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South Korea told to ‘bear responsibility’ for trans soldier’s death and end LGBT+ discrimination

Maggie Baska March 4, 2021
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South Korea Byun Hee-Soo trans soldier

Byun See-Hoo, the first trans soldier in the South Korean military, lost a reinstatement appeal in 2020. She was found dead in her home in Cheongju, South Korea on 3 March 2021. (YouTube/Yonhap News Agency/Korea Now)

After the death of South Korean former soldier and trans woman Byun Hee-soo, authorities have been urged to bring forward more protections for LGBT+ people.

Byun was found dead on Wednesday (3 March), just over a year after she was discharged from the army for undergoing gender affirmation surgery.

Her untimely death prompted an outpouring of grief and calls for South Korea to protect its LGBT+ citizens by enacting anti-discrimination protections.

One post on the web portal Daum read: “The whole of Korean society bears responsibility for her death,” and called on those who made transphobic comments about Byun to reflect on their actions.

Seo Ji-hyun, a prosecutor who triggered South Korea’s #MeToo movement by going public over sexual harassment she suffered at the hands of her superior, wrote South Korea “could have saved” Byun.

“We could have saved her … We just had to let her live life true to who she was,” Seo said, according to the South Morning China Post, and called for an anti-discrimination bill “right now.

An anti-discrimination bill was proposed on 29 June, 2020, which would include protections for LGBT+ people. The bill would ban favouritism based on sex, race, age, sexual orientation, disability or religion as well as several more unusual criteria such as criminal history, appearance and academic background.

This is the eighth time that a bill on anti-discrimination has been submitted to the National Assembly since 2007. In past attempts, the inclusion of provisions outlawing LGBT+ discrimination was especially contentious.

Tributes for Byun Hee-soo, trans soldier found dead in South Korea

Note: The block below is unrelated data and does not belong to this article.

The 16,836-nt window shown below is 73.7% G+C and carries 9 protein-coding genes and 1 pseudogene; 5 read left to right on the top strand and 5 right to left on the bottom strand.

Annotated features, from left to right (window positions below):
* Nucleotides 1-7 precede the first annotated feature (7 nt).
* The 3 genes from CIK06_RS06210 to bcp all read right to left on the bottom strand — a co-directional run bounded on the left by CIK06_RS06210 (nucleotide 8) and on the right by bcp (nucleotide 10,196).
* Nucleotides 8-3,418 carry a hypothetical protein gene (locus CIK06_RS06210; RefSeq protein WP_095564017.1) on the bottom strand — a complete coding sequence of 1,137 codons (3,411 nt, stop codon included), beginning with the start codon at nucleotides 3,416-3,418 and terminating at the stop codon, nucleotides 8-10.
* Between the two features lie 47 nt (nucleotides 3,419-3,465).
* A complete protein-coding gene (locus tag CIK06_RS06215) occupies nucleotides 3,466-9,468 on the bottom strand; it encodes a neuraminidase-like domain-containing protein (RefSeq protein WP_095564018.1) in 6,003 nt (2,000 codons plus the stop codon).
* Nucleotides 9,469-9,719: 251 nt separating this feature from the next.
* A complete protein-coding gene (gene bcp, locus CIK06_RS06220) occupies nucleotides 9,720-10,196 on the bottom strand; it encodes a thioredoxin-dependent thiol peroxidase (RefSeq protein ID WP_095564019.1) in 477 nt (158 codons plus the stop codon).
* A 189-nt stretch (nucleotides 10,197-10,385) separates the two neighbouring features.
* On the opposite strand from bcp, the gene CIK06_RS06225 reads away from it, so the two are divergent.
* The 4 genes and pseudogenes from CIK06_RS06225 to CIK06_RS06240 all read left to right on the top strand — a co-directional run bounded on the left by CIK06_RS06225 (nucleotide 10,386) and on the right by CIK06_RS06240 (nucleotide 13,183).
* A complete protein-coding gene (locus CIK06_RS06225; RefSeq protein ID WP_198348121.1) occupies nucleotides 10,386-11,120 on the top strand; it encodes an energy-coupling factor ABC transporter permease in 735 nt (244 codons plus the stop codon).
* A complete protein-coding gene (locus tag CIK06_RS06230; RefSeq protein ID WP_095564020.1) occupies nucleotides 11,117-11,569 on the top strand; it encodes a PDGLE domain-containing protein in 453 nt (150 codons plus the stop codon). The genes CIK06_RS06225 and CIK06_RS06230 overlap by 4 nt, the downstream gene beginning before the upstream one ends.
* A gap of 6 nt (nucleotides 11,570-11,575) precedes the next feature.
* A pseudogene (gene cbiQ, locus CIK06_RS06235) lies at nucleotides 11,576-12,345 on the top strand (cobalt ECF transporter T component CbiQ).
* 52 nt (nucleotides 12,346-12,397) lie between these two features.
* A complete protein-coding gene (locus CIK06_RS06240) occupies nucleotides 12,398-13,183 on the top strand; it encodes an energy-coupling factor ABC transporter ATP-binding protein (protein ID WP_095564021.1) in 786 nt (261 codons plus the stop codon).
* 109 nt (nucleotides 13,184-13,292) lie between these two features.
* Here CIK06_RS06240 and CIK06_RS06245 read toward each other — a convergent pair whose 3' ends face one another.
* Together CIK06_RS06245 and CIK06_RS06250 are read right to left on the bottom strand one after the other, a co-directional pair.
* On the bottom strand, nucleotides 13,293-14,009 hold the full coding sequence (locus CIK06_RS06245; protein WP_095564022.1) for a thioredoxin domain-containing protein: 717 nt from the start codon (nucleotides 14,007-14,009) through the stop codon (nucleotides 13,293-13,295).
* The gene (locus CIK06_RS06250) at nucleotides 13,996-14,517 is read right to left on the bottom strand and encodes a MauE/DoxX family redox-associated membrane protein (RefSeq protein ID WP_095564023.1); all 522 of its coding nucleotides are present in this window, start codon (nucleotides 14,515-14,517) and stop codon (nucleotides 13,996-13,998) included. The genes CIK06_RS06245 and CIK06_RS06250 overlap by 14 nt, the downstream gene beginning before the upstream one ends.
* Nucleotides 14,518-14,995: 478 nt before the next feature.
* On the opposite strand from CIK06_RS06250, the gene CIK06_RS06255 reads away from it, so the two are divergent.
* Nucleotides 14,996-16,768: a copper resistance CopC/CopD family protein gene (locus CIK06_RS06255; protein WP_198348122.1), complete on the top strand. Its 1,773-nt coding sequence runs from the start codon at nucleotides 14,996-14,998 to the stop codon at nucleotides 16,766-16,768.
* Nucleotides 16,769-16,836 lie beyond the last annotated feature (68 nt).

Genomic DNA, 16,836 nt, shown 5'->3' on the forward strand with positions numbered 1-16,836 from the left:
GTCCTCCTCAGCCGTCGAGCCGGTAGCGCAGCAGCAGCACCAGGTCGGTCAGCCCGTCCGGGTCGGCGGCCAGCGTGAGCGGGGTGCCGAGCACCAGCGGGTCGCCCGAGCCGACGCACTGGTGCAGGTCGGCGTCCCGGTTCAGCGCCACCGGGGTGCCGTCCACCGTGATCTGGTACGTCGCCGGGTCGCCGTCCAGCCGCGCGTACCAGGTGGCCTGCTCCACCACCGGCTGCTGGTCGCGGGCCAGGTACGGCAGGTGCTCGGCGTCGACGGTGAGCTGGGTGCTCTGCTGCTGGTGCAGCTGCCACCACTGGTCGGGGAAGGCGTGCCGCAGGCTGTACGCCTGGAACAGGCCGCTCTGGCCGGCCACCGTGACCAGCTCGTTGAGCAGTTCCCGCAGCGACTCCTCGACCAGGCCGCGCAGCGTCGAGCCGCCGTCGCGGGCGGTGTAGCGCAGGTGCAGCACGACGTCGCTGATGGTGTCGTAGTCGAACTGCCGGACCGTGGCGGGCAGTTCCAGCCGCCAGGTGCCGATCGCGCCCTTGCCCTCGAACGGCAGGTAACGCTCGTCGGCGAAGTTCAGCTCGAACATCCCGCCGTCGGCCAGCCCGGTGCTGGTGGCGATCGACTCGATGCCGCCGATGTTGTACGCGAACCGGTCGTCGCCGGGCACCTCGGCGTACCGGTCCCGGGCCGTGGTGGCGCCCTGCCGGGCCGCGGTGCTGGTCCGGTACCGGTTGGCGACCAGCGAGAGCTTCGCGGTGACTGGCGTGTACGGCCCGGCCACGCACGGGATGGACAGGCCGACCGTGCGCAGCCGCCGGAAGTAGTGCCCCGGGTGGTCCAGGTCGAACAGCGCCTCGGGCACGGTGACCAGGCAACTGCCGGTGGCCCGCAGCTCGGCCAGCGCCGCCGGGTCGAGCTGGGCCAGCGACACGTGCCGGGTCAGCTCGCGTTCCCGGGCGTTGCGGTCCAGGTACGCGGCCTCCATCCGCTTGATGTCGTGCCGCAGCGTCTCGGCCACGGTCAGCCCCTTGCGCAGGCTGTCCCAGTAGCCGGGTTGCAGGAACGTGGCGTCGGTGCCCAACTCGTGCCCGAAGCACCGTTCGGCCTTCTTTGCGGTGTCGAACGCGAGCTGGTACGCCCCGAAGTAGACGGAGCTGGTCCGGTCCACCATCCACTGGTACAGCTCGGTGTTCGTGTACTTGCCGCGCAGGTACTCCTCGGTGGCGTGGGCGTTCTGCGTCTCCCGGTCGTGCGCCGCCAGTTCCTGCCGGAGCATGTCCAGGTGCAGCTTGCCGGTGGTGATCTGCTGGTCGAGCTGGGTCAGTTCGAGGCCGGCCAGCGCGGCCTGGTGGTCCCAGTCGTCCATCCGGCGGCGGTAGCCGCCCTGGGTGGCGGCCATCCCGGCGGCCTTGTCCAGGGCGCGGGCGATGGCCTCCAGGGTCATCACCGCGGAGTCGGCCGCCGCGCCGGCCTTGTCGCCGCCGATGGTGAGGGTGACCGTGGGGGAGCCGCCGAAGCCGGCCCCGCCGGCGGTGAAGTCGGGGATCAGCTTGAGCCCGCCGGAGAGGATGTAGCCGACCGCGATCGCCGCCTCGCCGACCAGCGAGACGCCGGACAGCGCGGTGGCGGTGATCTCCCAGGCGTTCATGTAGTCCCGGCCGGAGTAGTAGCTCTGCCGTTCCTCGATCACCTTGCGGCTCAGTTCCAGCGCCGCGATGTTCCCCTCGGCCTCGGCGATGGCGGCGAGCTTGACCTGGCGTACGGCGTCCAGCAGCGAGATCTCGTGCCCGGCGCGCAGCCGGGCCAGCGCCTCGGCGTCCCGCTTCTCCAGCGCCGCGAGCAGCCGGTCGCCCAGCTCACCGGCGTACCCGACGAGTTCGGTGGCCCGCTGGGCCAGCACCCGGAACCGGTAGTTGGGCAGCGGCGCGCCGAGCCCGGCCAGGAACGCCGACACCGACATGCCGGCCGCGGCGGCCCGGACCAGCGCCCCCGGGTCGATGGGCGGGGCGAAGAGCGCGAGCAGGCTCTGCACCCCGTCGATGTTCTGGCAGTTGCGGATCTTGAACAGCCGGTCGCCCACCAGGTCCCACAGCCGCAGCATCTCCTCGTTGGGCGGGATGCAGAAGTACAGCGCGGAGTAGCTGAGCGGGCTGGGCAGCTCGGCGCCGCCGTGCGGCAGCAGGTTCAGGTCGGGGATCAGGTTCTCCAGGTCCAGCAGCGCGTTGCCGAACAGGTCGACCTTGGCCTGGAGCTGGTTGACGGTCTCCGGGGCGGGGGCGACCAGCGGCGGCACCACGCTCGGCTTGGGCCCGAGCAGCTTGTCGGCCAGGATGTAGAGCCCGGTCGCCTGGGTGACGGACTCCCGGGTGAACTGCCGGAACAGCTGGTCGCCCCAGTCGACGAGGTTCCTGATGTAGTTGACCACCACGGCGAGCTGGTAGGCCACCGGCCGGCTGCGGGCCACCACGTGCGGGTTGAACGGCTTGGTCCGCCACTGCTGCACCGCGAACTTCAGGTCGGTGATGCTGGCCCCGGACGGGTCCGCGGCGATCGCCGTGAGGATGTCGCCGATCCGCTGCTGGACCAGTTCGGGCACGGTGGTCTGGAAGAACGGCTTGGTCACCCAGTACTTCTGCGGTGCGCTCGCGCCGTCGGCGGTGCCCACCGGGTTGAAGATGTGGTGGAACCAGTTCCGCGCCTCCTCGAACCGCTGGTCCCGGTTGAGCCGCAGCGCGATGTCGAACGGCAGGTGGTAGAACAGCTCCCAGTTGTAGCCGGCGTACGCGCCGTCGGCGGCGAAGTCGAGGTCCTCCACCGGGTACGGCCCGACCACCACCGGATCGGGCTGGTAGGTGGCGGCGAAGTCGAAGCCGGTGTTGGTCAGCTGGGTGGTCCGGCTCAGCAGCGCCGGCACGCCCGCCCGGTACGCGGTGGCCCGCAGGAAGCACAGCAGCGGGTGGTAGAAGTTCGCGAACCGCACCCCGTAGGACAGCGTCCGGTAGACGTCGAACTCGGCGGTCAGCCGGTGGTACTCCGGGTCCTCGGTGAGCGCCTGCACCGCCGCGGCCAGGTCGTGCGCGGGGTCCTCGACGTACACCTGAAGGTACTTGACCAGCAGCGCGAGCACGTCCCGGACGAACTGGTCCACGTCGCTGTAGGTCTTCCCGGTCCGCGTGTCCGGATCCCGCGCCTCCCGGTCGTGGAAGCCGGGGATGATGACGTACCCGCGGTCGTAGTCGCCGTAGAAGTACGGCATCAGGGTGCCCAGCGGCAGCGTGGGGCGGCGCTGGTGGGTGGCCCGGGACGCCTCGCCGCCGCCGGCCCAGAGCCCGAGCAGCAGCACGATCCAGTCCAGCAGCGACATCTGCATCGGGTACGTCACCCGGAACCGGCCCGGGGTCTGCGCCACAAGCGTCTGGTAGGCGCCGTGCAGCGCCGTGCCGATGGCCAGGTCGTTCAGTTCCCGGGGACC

Following Byun’s death, the National Human Rights Commission issued a statement honouring Byun’s “fight against deep-rooted discrimination and hatred” and vowed to keep going with efforts to improve the system for LGBT+ people in South Korea.

Transgender youth group Tulip Solidarity promised to keep fighting for equality in South Korea, according to the Wall Street Journal. In a letter posted to their blog on Thursday (4 March), some 50 trans teens who interacted with Byun vowed to keep her memory alive in their work.

“We will not fear the path toward change that Staff Sgt Byun opened up for all transgender youth,” the group wrote.

Less emphatic were the words of the Ministry of National Defense, which offered condolences on Thursday (4 March). Colonel Moon Hong-sik, the ministry’s deputy spokesperson, said at a press briefing: “We express our sympathy.”

Byun, who was a tank gunner in Gyeonggi province, north of Seoul, was discharged from the army after undergoing gender affirmation surgery in January last year. She launched a landmark legal challenge against the South Korean army over her dismissal, but this was rejected in July.

Emergency services were alerted by a mental health counsellor that Byun had not been reachable since Sunday (28 February), according to South Korean news agency Yonhap. According to official reports, firefighters found her dead at her house in Cheongju, south of Seoul at 5.49pm on Wednesday (3 March).

The local mental health care clinic said Byun attempted suicide three months ago, according to Yonhap. No suicide note was found, and police are investigating the death.

Byun Hee Soo death trans soldier south korea
A door cordoned by police line is seen at the home of late transgender South Korean soldier Byun Hee-soo in Cheongju on 4 March 2021. Byun, who was forcibly discharged from the army after gender-reassignment surgery, has been found dead, police said, prompting anger and calls for legal reforms. (Photo by HONG YOON-GI/AFP via Getty Images)

South Korea remains a deeply conservative country over matters of sexual identity and LGBT+ rights. Byun’s death has triggered an outpouring of grief and calls for the South Korean government to pass an anti-discrimination bill that would protect LGBT+ people.

Sunday (28 February) would have been Byun’s last day in the military if she had been allowed to stay in the service.

A woman, who said she had been Byun’s friend since they attended a military high school together seven years ago, told Reuters her friend was “destined to be a soldier”.

Kim, requesting only her surname be used due to privacy issues, said: “A military nerd, she was so knowledgeable about all things military, not just Korean troops but those in other countries, and worked so hard to restart her service.”

She added that Byun had been jobless because all of her job applications were rejected since she went public when the military discharged her in January 2020.

Byun had been awaiting a trial to reverse the military decision to ban her from service.

Moon also said that the military has not been in discussion on a rule change for transgender candidates.

Related topics: South Korea, Trans

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